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ICON Webinars

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  • NASH Clinical Trials - Challenges and Considerations
    NASH Clinical Trials - Challenges and Considerations Dr. Andrew Roche, PhD, Scientific Director, Global Validation, Scientific Affairs, ICON Recorded: Jul 30 2018 47 mins
    Overview of current challenges associated with NASH Clinical Trials and examination of potential strategies to address during trial design or study execution.
  • Real World Evidence Across the Product Lifecycle: Regulatory and Payer Landscape
    Real World Evidence Across the Product Lifecycle: Regulatory and Payer Landscape Jane Turner, Senior Principal, Real World Evidence, ICON Recorded: Nov 17 2017 46 mins
    The shift towards a value-based, patient-centric approach to health care continues to increase the need to measure the impact of biopharma products and devices in a real world setting. It’s now more important than ever for sponsors to understand how Real World Evidence (RWE) can play a role in developing a product’s value story across the development continuum.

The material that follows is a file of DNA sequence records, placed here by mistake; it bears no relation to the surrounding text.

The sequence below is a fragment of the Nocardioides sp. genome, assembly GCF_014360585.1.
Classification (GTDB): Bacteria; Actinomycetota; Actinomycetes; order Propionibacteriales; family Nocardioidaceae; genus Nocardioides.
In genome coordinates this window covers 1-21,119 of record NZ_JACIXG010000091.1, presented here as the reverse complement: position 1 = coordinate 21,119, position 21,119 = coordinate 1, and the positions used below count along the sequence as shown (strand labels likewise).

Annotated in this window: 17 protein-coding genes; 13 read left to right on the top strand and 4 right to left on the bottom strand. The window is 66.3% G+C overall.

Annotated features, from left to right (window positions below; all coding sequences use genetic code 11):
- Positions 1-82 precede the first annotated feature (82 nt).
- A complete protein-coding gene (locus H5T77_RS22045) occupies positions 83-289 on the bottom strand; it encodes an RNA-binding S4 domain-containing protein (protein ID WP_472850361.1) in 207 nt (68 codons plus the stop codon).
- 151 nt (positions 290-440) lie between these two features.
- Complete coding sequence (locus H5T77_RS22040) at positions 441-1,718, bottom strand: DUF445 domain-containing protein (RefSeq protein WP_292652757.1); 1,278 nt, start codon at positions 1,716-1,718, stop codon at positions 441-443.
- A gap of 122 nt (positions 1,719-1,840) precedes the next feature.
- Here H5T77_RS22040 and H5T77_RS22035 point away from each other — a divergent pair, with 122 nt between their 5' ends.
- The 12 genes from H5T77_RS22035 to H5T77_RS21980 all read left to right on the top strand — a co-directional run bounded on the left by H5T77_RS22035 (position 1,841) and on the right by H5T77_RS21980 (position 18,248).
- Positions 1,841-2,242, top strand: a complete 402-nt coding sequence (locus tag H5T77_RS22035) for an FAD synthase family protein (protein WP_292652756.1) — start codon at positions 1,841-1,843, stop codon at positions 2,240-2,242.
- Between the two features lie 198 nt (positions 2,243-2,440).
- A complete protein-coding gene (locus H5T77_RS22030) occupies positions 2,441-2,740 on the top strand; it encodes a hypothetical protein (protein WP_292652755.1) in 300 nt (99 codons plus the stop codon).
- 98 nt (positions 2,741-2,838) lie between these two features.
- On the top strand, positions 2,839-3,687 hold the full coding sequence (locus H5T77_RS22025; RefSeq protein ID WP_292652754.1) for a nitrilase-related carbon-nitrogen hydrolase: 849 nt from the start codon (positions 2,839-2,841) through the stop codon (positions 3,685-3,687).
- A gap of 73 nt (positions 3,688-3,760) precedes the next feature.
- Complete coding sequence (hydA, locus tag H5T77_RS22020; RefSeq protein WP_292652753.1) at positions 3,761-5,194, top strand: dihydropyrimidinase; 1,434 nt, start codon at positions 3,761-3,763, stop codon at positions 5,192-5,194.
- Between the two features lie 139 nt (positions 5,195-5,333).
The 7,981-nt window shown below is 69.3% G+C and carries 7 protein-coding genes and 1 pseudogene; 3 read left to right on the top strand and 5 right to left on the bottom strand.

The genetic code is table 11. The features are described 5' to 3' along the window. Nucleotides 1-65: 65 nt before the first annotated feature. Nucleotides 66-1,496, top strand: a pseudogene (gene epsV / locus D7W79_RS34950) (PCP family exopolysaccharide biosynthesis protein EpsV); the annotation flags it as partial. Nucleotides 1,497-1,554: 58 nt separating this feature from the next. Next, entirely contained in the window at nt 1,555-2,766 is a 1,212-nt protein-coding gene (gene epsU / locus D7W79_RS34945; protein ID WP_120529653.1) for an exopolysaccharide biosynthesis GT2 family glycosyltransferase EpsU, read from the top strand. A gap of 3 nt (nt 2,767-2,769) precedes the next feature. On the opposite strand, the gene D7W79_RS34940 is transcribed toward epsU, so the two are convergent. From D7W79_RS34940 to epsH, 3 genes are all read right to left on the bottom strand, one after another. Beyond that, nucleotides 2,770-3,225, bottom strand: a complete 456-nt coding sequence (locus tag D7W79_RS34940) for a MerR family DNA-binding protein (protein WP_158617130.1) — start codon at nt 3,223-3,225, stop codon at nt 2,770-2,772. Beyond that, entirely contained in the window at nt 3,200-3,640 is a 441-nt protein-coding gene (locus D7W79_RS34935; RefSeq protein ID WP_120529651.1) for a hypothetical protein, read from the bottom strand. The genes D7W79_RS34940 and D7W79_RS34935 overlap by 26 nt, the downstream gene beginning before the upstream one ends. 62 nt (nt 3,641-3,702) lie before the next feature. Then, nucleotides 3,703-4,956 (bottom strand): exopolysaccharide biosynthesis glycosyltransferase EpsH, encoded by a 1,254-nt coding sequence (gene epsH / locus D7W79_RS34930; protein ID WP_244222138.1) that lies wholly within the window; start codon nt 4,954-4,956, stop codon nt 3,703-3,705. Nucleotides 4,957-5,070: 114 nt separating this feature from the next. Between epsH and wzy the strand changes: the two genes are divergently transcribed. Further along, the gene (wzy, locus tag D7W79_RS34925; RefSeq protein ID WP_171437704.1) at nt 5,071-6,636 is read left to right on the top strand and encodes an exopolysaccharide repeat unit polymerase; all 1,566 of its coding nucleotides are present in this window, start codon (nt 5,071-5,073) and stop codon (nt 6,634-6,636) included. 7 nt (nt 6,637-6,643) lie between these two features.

Payment models and federal reforms are increasingly focused on the real world impact of treatments and devices. Regulatory bodies are looking to real world evidence to close the gap between how a product performed in clinical trials and how a product performs in the clinical setting on a broader patient population. As the capture and connectivity of health records and data continue to move towards digitization, the ability to assess and analyse these data increases in ease and efficiency.

    Innovative late phase research approaches are benefitting from this move towards digitization, at the same time as more regulatory guidance is released in both the US and EU around the use of RWE to support and enhance submissions and product uptake. Combined, these two activities are making a high impact on the importance of assessing and realizing a real world evidence product strategy.

    The increased interest in RWE not only lies with regulatory bodies, however, it also stands to make a large impact on how payers may cover a product based on the real world value it brings to the patient and the market. Understanding what evidence will best support a product’s value story is paramount for sponsors to ensure payers can make an informed decision about the product’s impact in a real world setting.
    Speakers: Jane Turner, Senior Principal, Real World Evidence, ICON & Alexander Gee, Lead Consultant, Principal, Pricing & Market Access, Commercialisation and Outcomes, ICON
  • Evolving Best Practices for Working with Authors – Authorship and Beyond